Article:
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Honda Has a Clever New Suspension System, It Uses Electromagnets

In an era when automakers are almost turning into techno-mining hybrid entities, Honda’s still looking out for the comfort of its future customers. The well-known Japanese brand is trying to fix a problem that many wanted to be solved until now – make an electrically-powered suspension system that won’t stop working properly when it’s under a lot of constant stress. Here’s their patented solution.
Honda Civic 7 photos
Honda's New Electromagnetic Suspension SystemHonda's New Electromagnetic Suspension SystemHonda's New Electromagnetic Suspension SystemHonda Steering WheelShock AbsorbersHonda Civic
A recently undisclosed United States Patent and Trademark Office (USPTO) filing shows Honda’s trying to make an improved suspension system. It uses electricity, actuators, magnets, computers, and other relevant components like frequency or temperature sensors. The goal is to achieve proper working conditions for the entire assembly even when the workload continues in high-temperature environments.

Basically, Honda wants to make sure its newest electrically powered suspension system can perform vibration control for a vehicle without changing or compromising the ride quality, even when the driver doesn’t enjoy taking breaks often.

To achieve this maximum state of efficiency and reliability in almost any condition, the Japanese carmaker took the standard solution it already had given its customers and modified it. This new one now includes electromagnetic actuators, electric motors, computers, and other relevant components that are not entirely new or unheard of. The solution isn’t something that’s prone to breaking down. It’s not a supercar thing but an enhancement for something already good.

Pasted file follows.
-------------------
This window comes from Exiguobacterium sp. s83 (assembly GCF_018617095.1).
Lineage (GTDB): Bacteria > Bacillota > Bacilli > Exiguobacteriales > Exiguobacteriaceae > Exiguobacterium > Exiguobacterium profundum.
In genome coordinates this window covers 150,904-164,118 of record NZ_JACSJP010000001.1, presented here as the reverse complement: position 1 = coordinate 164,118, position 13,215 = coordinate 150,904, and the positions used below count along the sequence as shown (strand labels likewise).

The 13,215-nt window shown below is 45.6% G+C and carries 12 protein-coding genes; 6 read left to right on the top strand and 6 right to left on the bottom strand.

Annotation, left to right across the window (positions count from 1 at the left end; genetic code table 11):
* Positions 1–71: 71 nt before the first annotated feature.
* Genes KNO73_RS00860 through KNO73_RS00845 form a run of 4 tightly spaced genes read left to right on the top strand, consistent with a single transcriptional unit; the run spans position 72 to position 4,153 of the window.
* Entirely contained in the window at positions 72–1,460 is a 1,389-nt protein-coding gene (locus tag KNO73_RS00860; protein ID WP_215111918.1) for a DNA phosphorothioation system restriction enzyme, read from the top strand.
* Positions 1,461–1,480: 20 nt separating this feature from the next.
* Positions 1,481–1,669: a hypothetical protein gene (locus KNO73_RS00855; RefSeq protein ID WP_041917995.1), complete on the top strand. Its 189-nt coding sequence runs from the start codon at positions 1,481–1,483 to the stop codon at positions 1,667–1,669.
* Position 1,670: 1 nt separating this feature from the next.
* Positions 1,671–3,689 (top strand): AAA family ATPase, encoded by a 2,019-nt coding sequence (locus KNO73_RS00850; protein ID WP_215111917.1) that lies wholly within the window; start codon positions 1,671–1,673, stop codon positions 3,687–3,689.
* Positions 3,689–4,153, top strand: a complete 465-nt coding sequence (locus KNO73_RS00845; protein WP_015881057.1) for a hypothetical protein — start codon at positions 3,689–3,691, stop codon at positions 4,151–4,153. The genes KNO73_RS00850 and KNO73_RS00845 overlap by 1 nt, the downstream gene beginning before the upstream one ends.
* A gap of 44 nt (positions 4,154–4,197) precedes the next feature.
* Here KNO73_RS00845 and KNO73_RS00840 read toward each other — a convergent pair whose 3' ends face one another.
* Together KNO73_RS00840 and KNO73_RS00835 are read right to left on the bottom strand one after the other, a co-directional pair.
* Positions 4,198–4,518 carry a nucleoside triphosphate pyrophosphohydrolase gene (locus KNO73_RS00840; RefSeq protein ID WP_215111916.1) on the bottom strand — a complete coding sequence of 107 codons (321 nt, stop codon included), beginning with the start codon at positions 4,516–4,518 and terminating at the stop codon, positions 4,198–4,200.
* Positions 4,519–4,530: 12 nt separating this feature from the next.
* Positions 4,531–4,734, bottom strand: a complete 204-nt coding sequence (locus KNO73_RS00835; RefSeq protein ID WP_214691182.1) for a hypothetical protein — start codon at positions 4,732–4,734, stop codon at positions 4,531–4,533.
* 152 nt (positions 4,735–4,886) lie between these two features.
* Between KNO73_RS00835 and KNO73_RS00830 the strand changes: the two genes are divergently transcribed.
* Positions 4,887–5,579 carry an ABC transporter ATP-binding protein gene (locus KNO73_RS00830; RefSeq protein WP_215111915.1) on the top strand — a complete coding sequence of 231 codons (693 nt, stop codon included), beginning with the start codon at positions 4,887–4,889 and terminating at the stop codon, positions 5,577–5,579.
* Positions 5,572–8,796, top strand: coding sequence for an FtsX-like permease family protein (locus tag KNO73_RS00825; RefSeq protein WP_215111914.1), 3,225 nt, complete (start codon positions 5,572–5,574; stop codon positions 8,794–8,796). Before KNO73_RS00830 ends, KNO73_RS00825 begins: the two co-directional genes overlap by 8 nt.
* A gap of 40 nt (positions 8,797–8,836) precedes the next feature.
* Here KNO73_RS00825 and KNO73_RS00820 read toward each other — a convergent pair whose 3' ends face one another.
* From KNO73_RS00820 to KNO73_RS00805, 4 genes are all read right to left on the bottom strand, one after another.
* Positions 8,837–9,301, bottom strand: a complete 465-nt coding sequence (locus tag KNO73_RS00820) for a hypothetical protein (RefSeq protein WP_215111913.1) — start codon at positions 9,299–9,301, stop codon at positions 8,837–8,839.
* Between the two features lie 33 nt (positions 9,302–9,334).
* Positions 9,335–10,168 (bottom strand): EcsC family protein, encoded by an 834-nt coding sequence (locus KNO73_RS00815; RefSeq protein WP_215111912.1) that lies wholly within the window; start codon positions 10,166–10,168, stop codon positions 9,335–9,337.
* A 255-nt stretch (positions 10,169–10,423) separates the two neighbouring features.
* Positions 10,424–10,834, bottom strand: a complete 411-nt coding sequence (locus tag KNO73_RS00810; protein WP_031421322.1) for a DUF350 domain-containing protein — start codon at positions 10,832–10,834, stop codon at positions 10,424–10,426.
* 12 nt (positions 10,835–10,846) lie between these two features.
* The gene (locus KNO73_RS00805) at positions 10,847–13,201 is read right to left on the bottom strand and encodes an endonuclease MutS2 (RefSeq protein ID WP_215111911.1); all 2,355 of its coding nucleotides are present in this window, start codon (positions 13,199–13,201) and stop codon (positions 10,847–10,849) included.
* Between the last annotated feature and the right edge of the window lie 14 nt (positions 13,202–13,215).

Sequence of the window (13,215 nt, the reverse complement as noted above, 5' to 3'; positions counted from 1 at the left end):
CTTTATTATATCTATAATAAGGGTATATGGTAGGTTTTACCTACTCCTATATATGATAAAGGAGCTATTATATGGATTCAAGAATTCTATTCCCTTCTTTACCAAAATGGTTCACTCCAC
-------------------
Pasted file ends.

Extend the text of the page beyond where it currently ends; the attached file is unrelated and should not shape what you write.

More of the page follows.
What’s interesting here is that Honda has created tiny machines that can calculate every extension or contraction force possible just to apply the necessary countermeasures that are within a threshold. If those predefined parameters are broken, then a failsafe will act as temporary guidance to secure the entire assembly and make the car as comfortable as possible.

Honda says in its USPTO filing this invention will not “disturb the behavior of the vehicle” thanks to its capacity to perform the vibration control even in situations when the temperature is too high for the electric motor integrated into the electromagnetic actuator to operate as intended.

Complete technical details and different working scenarios are available in the document attached down below.

Finally, you must remember that a patent is not a guarantee of production. The auto company can choose to implement it as described or just use some parts of this new system to partially improve others.

Editor's note: Some images shown are for illustration purpose only.

 Download attachment: Honda's USPTO Filing (PDF)

 
 
 
 
 

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